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Yoohyun Jung reports on criminal justice and public safety for Honolulu Civil Beat. She specializes in investigative and watchdog reporting.
Before joining Civil Beat, she worked across media platforms in the United States and South Korea. Most recently, Jung worked as a radio writer for Korea Broadcasting System’s English division in Seoul, Korea. Prior to that, she worked in various roles, including data specialist, education reporter and public safety reporter, at the Arizona Daily Star in Tucson.
Jung has won numerous state and regional awards and fellowships for her investigative and enterprise work, including from the Arizona Newspapers Association, Arizona Press Club and the Society of Professional Journalists. In 2016, she was one of five fellows selected for an investigative fellowship at Reveal from the Center for Investigative Reporting, through which she completed a year-long investigation on a rapidly expanding international school network.
A graduate of the University of Arizona School of Journalism, Jung started her reporting career as a Eugene C. Pulliam fellow on the Page One team of the Arizona Republic in Phoenix. She is also an alumna of The New York Times Student Journalism Institute, a training program for young journalists of color.
News tips are always appreciated. You can follow Yoohyun on Twitter @yoohyun_jung. You can also reach her via email at firstname.lastname@example.org or on the phone at 808-220-3431.
Anthony Williams ripped off homeowners in several states, prosecutors say. In Hawaii, some of his marks then enticed new victims in their Filipino community.
Mayor Kirk Caldwell’s comments contradict the CDC and the experience of correctional facilities across the country where coronavirus is spreading rapidly.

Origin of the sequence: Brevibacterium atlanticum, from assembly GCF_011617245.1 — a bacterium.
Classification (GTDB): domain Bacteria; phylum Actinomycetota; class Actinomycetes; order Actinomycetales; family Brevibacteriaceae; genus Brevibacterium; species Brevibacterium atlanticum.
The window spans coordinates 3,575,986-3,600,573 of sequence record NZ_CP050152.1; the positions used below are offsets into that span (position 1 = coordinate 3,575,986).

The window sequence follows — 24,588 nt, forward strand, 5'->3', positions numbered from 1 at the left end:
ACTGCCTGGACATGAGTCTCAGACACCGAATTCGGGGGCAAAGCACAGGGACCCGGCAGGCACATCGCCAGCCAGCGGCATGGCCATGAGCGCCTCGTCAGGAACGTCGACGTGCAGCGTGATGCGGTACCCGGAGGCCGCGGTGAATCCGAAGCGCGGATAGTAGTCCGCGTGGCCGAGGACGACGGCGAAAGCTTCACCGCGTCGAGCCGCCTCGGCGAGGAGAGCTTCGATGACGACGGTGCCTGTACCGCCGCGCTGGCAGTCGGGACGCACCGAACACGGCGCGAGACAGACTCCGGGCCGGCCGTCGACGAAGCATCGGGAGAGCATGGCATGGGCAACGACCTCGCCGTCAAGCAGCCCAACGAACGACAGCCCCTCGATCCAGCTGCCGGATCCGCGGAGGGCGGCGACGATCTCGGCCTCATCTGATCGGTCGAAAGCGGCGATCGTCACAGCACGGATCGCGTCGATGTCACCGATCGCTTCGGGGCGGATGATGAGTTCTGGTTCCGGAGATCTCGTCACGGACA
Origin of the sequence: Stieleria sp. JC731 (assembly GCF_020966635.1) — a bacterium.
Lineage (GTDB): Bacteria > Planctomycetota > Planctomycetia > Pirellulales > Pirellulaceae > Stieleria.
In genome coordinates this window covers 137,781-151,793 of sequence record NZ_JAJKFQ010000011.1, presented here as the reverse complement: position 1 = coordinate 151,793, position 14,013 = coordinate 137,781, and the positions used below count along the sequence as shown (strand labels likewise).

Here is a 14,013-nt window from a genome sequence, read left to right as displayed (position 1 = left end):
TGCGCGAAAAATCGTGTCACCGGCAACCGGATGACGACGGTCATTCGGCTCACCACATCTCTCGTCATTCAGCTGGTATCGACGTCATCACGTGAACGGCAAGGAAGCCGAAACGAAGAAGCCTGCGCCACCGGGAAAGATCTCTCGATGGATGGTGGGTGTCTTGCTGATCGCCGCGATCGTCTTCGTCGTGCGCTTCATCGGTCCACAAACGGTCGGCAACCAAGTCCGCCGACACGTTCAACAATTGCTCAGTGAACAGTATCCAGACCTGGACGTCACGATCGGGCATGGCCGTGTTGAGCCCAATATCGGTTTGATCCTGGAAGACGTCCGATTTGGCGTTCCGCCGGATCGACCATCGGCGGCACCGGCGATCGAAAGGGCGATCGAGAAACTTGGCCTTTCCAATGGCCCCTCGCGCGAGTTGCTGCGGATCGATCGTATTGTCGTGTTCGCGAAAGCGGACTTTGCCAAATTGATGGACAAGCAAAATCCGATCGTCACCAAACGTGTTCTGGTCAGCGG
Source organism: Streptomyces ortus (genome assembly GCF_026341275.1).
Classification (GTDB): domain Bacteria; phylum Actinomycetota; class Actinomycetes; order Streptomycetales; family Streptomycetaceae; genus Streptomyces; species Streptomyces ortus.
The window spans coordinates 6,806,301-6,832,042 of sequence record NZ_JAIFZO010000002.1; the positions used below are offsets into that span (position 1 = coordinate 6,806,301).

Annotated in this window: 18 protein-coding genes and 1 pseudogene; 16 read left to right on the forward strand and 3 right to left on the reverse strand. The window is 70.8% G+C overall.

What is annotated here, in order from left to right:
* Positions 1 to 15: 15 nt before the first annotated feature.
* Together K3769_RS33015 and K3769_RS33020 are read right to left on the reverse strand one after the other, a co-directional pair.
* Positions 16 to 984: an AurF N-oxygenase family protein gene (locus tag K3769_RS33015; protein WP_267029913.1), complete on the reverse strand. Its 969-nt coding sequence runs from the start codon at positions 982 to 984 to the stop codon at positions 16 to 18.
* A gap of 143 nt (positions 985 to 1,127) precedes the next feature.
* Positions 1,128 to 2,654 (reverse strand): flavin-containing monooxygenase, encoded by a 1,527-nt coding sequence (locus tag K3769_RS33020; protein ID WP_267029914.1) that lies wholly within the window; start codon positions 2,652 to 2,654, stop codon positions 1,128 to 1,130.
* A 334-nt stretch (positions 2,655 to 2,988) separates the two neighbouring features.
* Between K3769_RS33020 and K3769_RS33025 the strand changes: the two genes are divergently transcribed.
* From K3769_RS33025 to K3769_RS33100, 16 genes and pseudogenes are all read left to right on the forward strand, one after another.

The question for already-beleaguered media outlets nationwide is when steps such as furloughs and reduced work schedules can be lifted.
The Supreme Court is considering the proposed releases to avoid a coronavirus outbreak in correctional facilities.
Under orders from the Supreme Court, the attorney general is spearheading a meeting to develop an evaluation process.
The state says that, despite overcrowding, there will be room to isolate sick inmates.
The calls are stretching the department’s ability to respond to life-threatening emergencies.
One prosecutor — Justin Kollar of Kauai — has signed on to a national initiative to release some low level offenders not considered a threat to the community.
The Hawaii Supreme Court granted the former deputy prosecutor’s request to step down as she awaits sentencing.
The Legislature has proposed creating a new group to help tackle violent crimes but exempting it from the Sunshine Law.
In a series of sentencing memos filed Friday, prosecutors are seeking the harshest sentences for the Kealohas and their co-conspirators.
He filed his paperwork back in December but withheld his announcement until now.